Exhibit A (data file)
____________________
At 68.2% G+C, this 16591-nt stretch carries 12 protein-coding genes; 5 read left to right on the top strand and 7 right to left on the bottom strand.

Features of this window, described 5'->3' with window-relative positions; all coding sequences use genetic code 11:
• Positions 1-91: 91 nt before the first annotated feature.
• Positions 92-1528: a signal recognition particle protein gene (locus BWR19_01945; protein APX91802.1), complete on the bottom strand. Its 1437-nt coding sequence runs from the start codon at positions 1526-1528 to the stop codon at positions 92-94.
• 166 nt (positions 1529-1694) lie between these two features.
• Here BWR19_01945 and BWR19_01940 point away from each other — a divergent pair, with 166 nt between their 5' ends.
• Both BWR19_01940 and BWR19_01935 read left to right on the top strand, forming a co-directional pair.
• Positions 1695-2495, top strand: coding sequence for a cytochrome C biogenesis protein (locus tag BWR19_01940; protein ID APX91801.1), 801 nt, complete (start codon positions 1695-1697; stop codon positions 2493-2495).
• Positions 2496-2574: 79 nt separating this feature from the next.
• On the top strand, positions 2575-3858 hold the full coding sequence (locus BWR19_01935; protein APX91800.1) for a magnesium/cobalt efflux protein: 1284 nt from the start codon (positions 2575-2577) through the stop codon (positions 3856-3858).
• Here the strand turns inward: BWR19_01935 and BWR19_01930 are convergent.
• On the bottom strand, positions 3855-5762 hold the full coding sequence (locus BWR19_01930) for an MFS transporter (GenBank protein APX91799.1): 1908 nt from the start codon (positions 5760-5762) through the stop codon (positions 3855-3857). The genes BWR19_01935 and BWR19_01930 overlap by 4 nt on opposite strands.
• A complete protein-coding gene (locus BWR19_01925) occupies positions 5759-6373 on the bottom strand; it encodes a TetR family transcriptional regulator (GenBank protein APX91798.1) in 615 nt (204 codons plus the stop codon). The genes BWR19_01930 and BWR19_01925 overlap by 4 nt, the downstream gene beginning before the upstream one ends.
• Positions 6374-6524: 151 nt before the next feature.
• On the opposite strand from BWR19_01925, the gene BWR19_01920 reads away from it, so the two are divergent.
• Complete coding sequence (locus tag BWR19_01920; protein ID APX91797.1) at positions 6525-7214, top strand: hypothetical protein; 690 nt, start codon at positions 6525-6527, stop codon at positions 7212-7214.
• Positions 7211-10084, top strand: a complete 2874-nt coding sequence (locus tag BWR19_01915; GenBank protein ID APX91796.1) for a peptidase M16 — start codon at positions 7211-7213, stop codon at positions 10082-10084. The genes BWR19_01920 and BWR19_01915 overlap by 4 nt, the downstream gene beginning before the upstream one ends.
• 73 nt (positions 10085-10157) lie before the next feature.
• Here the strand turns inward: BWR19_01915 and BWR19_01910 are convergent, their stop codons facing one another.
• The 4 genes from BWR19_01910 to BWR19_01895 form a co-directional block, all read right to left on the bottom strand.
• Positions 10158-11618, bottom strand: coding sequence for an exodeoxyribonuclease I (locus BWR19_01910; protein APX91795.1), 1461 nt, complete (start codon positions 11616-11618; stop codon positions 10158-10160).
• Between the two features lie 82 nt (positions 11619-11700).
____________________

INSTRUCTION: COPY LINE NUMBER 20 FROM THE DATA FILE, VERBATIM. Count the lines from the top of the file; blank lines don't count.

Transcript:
• The 4 genes from BWR19_01910 to BWR19_01895 form a co-directional block, all read right to left on the bottom strand.